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The Singing Stump

December 19, 2014
Lepidoptera lunch!

Lepidoptera lunch!

It’s Odonata time. The dragonflies and damselflies are doing their zoomy patrols around the dams. My aim this year is to get the perfect photo of one in flight. In ten years I have had no luck. I can’t see that changing. As I was sitting by the water’s edge (waiting for that dragonfly shot) I heard a high-pitched manic chirping every ten to fifteen minutes. A search of the surrounding trees revealed no nest. I finally tracked down the ‘singing’ to a nearby stump.

On a regular basis both a male and female White-throated Treecreeper (Cormobates leucophaea) arrived at the stump bearing beaks full of food. Their disappearance into the stump was greeted by a cacophony of chirping from inside. A quick look in the stump with a fibre-optic camera after the parents had departed revealed three chicks deep in the bowels of the stump. You can just make out the white flashes of the beaks (pictured below).

aImg00008White-throated Treecreepers are insectivores and are often seen hopping up the trunks of trees. In fact the binomial name is derived from the Greek words kormos meaning trunk of a tree and bates meaning to travel. Local lore has it that treecreepers hop up the trunks of trees and Varied Sittellas (Daphoenositta chrysoptera) hop down, thus finding different food sources. The female treecreeper has an orange marking on its cheek.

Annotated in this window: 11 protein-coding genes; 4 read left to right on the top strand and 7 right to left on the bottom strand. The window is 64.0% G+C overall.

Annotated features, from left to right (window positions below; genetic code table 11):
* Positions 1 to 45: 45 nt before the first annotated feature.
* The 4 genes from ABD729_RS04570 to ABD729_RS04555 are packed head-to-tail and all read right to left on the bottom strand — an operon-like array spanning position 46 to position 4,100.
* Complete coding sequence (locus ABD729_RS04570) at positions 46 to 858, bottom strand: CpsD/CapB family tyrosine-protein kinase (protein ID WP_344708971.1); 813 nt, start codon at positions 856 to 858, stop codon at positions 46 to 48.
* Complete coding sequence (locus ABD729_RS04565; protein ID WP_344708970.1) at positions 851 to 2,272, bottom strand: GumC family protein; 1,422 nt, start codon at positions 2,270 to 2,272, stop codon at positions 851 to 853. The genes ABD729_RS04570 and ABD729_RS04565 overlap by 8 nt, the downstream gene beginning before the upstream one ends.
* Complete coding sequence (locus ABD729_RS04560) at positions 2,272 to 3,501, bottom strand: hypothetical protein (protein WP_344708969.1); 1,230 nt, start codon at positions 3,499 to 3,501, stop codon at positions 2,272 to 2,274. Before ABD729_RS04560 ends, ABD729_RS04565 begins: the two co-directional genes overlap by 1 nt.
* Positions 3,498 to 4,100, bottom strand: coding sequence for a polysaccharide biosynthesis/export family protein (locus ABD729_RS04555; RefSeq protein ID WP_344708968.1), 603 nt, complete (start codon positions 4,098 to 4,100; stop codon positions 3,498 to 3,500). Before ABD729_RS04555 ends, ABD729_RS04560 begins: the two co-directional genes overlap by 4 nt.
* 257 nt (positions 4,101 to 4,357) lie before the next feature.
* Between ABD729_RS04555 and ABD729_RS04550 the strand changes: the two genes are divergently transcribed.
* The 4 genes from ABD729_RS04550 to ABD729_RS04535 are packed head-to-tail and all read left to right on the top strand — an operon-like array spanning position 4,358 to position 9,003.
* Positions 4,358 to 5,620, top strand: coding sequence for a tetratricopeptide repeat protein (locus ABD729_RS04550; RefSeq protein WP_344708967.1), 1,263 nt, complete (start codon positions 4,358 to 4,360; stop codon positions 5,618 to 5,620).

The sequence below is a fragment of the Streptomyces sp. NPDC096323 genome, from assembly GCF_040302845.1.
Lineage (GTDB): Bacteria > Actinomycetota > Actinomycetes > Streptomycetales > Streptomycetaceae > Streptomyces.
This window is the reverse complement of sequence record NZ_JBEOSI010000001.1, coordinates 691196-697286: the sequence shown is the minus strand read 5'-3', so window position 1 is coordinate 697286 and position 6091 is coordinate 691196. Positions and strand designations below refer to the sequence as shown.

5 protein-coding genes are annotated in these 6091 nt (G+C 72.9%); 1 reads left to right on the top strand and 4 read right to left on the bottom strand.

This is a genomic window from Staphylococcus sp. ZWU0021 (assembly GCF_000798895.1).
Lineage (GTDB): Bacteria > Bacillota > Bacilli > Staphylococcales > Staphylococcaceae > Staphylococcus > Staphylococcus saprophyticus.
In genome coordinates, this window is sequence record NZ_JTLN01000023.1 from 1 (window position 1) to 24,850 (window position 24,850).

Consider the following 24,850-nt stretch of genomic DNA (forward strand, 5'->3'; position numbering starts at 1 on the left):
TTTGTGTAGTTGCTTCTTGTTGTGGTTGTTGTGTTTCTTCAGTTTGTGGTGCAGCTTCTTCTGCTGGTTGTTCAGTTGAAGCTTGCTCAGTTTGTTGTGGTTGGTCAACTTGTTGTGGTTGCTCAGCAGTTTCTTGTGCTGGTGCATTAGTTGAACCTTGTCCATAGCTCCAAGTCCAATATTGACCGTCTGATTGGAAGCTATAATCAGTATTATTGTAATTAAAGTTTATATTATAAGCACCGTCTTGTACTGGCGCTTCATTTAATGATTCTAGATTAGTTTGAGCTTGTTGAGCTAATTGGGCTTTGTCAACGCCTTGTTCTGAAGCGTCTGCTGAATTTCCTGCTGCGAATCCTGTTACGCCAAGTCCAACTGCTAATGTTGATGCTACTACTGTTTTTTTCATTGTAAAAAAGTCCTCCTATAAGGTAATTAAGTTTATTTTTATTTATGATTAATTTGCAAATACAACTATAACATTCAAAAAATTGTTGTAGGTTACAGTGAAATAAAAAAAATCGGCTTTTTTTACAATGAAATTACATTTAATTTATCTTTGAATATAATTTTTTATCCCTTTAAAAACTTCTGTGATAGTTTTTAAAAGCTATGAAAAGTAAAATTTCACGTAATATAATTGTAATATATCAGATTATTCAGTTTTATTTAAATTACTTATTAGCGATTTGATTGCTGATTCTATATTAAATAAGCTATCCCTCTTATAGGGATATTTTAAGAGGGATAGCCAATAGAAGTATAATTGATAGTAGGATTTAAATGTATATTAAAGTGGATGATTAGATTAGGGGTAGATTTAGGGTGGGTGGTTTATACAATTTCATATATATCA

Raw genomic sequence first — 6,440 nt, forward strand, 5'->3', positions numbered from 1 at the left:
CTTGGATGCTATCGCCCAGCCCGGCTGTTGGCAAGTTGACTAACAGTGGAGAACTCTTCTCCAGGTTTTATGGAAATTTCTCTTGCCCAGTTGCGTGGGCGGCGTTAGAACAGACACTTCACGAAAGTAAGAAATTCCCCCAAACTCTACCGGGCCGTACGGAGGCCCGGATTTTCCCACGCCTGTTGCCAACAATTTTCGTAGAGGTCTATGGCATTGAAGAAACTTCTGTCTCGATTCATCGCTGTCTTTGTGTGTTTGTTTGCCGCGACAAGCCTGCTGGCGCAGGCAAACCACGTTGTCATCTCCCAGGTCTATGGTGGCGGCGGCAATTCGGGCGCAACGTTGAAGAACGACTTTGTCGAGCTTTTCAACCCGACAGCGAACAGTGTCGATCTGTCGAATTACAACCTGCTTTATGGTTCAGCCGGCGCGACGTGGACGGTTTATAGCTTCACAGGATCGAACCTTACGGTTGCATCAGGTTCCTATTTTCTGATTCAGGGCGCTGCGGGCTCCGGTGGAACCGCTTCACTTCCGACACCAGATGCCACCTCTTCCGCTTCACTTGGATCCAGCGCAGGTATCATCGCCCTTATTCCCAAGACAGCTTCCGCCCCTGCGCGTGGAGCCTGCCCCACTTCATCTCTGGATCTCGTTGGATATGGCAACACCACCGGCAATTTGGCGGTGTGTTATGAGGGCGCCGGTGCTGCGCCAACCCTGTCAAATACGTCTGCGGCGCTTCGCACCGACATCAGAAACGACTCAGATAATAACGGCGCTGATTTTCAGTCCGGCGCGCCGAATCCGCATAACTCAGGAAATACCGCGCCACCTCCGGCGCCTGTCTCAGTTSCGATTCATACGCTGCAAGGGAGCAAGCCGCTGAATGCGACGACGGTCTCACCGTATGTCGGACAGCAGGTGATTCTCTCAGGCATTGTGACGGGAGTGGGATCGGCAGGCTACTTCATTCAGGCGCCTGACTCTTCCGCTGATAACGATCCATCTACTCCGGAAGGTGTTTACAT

It's a shit job but someone has to do it

It’s a shit job but someone has to do it

 

When the parents left the stump they carried in their beaks a fecal sac (pictured left). Because the nest is enclosed, the waste products from the chicks needs to be removed regularly. As was previously posted about Striated Thornbill chicks, treecreeper chicks excrete a translucent gelatinous membrane containing all the excrement, which the parent then picks up and removes from the nest.

The nest, situated where it is, guarantees that these two chicks are at least safe from the Pied Currawongs hunting in such numbers at the moment.

2 Comments leave one →
  1. ccobern permalink
    December 19, 2014 8:03 am

    I often find White-throated Treecreepers nesting in nest boxes that we’ve installed in the Kinglake and Flowerdale areas.
    http://ugln.net/ugln-nest-box-project-part-2/

    • ronlit permalink
      December 19, 2014 8:35 am

      I have found that too. This blog-site has several posts about these birds in the nest box we have set up next to our deck. It’s good to see them nesting in a natural habitat.

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